Irish Customs and Rituals|Marion McGarry|Orpen Press|170pp|€12 paperback
by Síne Quinn
Ireland’s traditions and rituals consist of a combination of many influences, some reaching back to ancient beliefs, some of which are still evident today. If you look closely, it’s not hard to spot these influences in most Irish customs and traditions. As academic and author of The Irish Cottage: History, Culture and Design (2017),Marion McGarry points out, these practices and beliefs ran parallel and despite Christianity. Anyone curious about Irish heritage, social history, culture and folklore will find much to hold their interest in McGarry’s latest book: Irish Customs and Rituals: How Our Ancestors Celebrated Life and the Seasons.
It’s a treasure trove of extraordinary information, especially on the extensive range of festivals. The subtitle is key, as the emphasis is on the build up to and the celebration of events throughout the year, from the changing seasons (Imbolc, Bealtaine, Lughnasa, Samhain) to saints’ pattern days, and the detailed customs surrounding births, marriages and deaths.
McGarry also provides an insight into the Irish psyche. The sections on spirituality, wellbeing and the supernatural are explored and discussed in great detail providing incredible material, which will prompt readers to refer to the extensive endnotes and bibliographical information.
As spring draws close and Imbolc is on the horizon, heralding a little hope for longer days, it’s a good time to celebrate nature, and an extraordinary pagan goddess and one of our patron saints. It’s fascinating to read about St Brigid’s Eve: Oiche Fhéile Bhríde (31st January) and St Brigid’s Day: Lá Fhéile Bhríde. This ancient festival is starting to have a revival in Ireland with Irish embassies around the world hosting events.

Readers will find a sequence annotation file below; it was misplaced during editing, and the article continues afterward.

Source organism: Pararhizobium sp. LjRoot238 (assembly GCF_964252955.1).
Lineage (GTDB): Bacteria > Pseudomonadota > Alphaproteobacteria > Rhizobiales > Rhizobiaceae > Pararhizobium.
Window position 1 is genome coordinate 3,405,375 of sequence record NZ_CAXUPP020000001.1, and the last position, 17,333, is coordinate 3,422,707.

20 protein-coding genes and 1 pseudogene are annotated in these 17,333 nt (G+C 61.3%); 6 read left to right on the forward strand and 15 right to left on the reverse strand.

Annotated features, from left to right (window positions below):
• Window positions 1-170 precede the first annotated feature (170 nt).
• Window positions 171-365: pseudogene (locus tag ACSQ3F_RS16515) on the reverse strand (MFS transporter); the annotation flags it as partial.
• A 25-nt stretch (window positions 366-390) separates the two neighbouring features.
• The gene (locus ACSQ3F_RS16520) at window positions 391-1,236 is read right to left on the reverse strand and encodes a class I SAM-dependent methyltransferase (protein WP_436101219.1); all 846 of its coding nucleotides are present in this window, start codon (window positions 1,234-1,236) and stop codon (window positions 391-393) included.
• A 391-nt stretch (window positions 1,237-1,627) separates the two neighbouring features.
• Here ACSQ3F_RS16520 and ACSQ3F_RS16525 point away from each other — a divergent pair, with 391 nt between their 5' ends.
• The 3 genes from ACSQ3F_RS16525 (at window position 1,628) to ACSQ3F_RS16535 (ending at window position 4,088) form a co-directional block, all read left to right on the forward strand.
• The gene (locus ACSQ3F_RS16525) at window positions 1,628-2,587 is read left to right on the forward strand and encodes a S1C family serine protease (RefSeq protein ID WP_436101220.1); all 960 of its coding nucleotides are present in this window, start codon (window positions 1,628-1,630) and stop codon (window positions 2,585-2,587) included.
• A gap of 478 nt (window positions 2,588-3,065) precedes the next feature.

In ancient Ireland female saints and deities were vital. “In Ireland there seemed to be a greater emphasis on female saints because in pagan worship female goddesses tended to be equal in significance with male gods … who exactly was worshiped – Christian saint or pagan goddess—is interchangeable according to the customs people celebrated on St Brigid’s Day.”
The majority of the text is written in a clear, light and engaging style, although the chapter introductions are not necessary as the headings convey this information. As a result, these introductions outlining what’s covered in each chapter jar from the rest of the text. Besides this there is much to entertain. On a personal note, I wish I had read McGarry’s book when I was conducting my research for Holy Shocking Saints.
From wake provisions to love spells, Irish Customs and Rituals runs the gamut of life stages, from birth to death. It’s packed full of extraordinary information, including some bizarre customs and rituals—have you heard of Handsel Monday, Hungry July or Cursing Stones? Well look no further!
Holy Shocking Saints: The Extraordinary Lives of Twelve Irish Saints by Síne Quinn and Margaret Anne Suggs is available to order from leading and independent bookshops websites. Síne Quinn, M.Phil Children’s Literature, is the managing editor at Cubicle 7 Entertainment. A Children’s Books Ireland book doctor and creative writing teacher with the Bookmarks programme at TCD, she also provides editorial and writing support to publishers.